What really sparked the Massacre in Mazar?

When I first heard about the massacre at the UN compound in Mazar-e-Sharif last week, my first thought was that it was a more tragic replay of a scene from Bing West’s new book The Wrong War. In 2009, in the eastern Afghan town of Asadabad, a crowd of people gathered around a broken-down American truck. A grenade went off and a number of Afghans were hurt. A riot started, with the crowd chanting “Kill the Americans!”

Except as West points out, a video of the incident later showed that an Afghan had tossed the grenade. Here’s West (I’m pasting this from Dexter Filkins’ review of West’s book; for what it is worth, I didn’t think West’s book nearly as good as Filkins thinks -– but this passage is pretty startling):

“For three years, the provincial reconstruction team had lived in a compound a few blocks from the scene of the tragedy. The P.R.T. had paid over $10 million to hire locals, who smiled in appreciation. Every time a platoon from 1-32 patrolled through town, they stopped to chat with storekeepers and to buy trinkets and candy to give to the street urchins. Yet the locals had turned on the soldiers in an instant. That the townspeople in A-Bad who profited from American protection and projects would believe the worst of O’Donnell’s soldiers — whom they knew personally — suggested that the Americans were tolerated but not supported, regardless of their good works and money.”

And so I had a similar initial reaction to the killing of the UN workers by rioters upset at the burning of a Koran by an idiot preacher in Florida. That after 10 years in the country, even the more peaceful and anti-Taliban parts like Mazar, it seems that the Americans (and the coalition in general) literally can’t buy a break. But as the story has evolved, it seems that what really happened is more complicated, and considerably murkier, than a spontaneous protest.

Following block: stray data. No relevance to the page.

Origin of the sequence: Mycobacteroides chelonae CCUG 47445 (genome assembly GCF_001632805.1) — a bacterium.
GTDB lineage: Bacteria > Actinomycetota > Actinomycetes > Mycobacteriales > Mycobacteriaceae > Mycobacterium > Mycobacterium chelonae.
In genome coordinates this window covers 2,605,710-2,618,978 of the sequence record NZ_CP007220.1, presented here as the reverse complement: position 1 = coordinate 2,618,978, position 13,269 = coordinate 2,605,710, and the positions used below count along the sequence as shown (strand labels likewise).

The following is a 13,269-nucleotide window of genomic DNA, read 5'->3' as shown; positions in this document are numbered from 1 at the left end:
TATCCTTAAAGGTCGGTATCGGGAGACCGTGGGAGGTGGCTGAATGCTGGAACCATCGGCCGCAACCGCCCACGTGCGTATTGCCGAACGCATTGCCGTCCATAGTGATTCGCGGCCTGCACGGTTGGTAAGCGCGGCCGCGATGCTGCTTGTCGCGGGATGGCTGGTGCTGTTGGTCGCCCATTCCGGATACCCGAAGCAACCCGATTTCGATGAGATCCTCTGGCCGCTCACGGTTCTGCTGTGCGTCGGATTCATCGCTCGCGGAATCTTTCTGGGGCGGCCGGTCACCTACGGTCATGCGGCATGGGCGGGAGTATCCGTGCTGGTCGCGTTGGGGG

The official story is that a handful of insurgents from outside the city used the protest as a cover for attacking the UN compound, while a Wall Street Journal narrative of the massacre published April 4 argues that “ordinary Afghan demonstrators” played a critical role.

This fits with the Taliban’s own story, which is that they had nothing to do with what they describe as a spontaneous protest. In today’s NYTimes, though, Carlotta Gall has a story which claims that the violence was led by Taliban members, or insurgents loyal to Gulbuddin Hekmatyar.

Terry Glavin has different, and in many ways more worrisome theory. As Terry reported last week in Dissent, the massacre was not organized by Taliban or other insurgents, nor was it a spontaneous protest by offended Afghans. Instead:

The protest began with an Iranian propaganda initiative that was set in motion more than a week earlier, on March 24. Hamid Karzai himself played a central role in the affair. The bloody skirmishing that has left at least two dozen people dead across Afghanistan has gone so far as to cast a shadow over the future of the UN’s operations in the country. In other words, it’s working.

The first Afghan protests about the Koran-burning were staged by the Shura-e Olama-e Shiia, the Kabul-based Shiite religious council dominated by Asif Mohseni, the leading Khomeinist Ayatollah in Afghanistan. Mohseni is best known for having persuaded Karzai to sign off on the incendiary Afghan “rape law” in 2009 (which effectively legalized marital rape), an event that prompted protests by Afghan women and howls of international indignation. The Khomeinist-led Koran demonstrations in Kabul were the first that most Afghans had even heard about Jones’ vulgar escapade. (You always know it’s a Khomeinist event by the tell-tale slogan, Marg Bar Yahood—Death to the Jews).

Terry has more here. There are lots of unanswered questions in this story, related to the questions Terry raises about Iranian involvement. For one, why did the protests only happen in Afghanistan? Also, what role, if any, did Atta Mohammed Noor,the provincial governor, play in this? Nothing happens in Mazar without his approval.

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